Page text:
“A lack of urgency, transparency, and coordination has hampered our country’s efforts to combat violence against American Indian and Alaska Native people. In partnership with the Justice Department and with extensive engagement with Tribes and other stakeholders, the Interior Department is marshalling our resources to finally address the crisis of violence against Indigenous peoples.”
—Secretary Deb Haaland
At the Department of the Interior, we believe that everyone deserves to feel safe in their communities, but American Indian and Alaska Native people are at a disproportionate risk of experiencing violence, murder, or going missing. For too long, the national crisis of Missing and Murdered Indigenous Peoples has been overlooked and underfunded.
On Oct. 10, 2020, the Not Invisible Act of 2019 was signed into law as the first bill in history to be introduced and passed by four U.S. congressional members enrolled in their respective federally recognized Tribes, led by Secretary Deb Haaland during her time in Congress.
Secretary Haaland, in coordination with Attorney General Merrick Garland, is now working to implement the Not Invisible Act. They established the Not Invisible Act Commission, a cross jurisdictional advisory committee composed of law enforcement, Tribal leaders, federal partners, service providers, family members of missing and murdered individuals, and most importantly — survivors.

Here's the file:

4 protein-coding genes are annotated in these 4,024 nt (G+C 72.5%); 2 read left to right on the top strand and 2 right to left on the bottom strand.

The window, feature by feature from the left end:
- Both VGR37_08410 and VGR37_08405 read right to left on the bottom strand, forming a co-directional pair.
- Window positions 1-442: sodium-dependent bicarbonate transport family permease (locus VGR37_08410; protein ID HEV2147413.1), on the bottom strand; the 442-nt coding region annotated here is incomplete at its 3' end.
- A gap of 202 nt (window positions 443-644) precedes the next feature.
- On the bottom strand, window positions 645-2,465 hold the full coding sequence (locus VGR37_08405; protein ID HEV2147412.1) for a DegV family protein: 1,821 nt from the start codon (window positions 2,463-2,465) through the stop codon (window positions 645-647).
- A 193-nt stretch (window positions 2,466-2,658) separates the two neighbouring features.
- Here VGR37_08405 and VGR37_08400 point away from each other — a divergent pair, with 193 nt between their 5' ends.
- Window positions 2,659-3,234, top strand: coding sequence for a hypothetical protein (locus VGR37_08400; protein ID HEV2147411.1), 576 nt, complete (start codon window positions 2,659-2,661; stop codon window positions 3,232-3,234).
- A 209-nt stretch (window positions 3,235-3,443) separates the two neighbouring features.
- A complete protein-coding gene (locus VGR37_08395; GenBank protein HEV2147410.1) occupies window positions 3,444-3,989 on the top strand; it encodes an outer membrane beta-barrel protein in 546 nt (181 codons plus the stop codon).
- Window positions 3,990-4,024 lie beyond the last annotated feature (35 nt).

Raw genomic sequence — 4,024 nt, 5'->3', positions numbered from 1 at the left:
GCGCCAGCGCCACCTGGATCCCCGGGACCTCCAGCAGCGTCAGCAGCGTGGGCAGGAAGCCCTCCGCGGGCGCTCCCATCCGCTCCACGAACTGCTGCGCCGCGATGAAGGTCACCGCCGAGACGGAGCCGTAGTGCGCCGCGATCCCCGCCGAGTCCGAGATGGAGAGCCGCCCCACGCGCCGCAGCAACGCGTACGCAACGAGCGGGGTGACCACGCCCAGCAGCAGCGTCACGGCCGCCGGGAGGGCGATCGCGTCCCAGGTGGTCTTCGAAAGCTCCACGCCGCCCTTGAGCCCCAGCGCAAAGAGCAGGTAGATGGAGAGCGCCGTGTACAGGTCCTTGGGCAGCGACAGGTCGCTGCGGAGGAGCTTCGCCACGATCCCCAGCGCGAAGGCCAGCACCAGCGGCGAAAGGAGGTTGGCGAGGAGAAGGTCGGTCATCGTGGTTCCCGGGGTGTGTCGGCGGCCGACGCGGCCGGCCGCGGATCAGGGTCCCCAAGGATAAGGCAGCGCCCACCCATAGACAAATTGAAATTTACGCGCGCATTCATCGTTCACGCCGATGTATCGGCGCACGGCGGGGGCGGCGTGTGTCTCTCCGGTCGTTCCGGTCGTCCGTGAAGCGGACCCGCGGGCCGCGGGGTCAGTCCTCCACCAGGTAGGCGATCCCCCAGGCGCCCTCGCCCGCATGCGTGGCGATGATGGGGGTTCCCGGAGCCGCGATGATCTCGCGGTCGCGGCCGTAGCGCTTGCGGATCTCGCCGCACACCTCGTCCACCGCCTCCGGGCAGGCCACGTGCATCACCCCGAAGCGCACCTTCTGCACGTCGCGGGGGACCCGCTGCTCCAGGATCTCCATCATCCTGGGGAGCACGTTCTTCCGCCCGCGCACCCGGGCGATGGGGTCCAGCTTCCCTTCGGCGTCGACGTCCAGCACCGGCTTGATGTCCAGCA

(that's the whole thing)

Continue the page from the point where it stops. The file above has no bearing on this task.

The Commission’s purpose is to develop recommendations through the work of six subcommittees focused on improving intergovernmental coordination and establishing best practices for state, Tribal and federal law enforcement to bolster resources for survivors and victim’s families, and combatting the epidemic of missing persons, murder and trafficking of American Indian and Alaska Native peoples, as specified under the law.
Among its mission, the Commission will:
As part of the Commission’s final report to Secretary Haaland, Attorney General Merrick Garland and Congress, the subcommittees is holding public hearings in 2023 to hear directly from the public.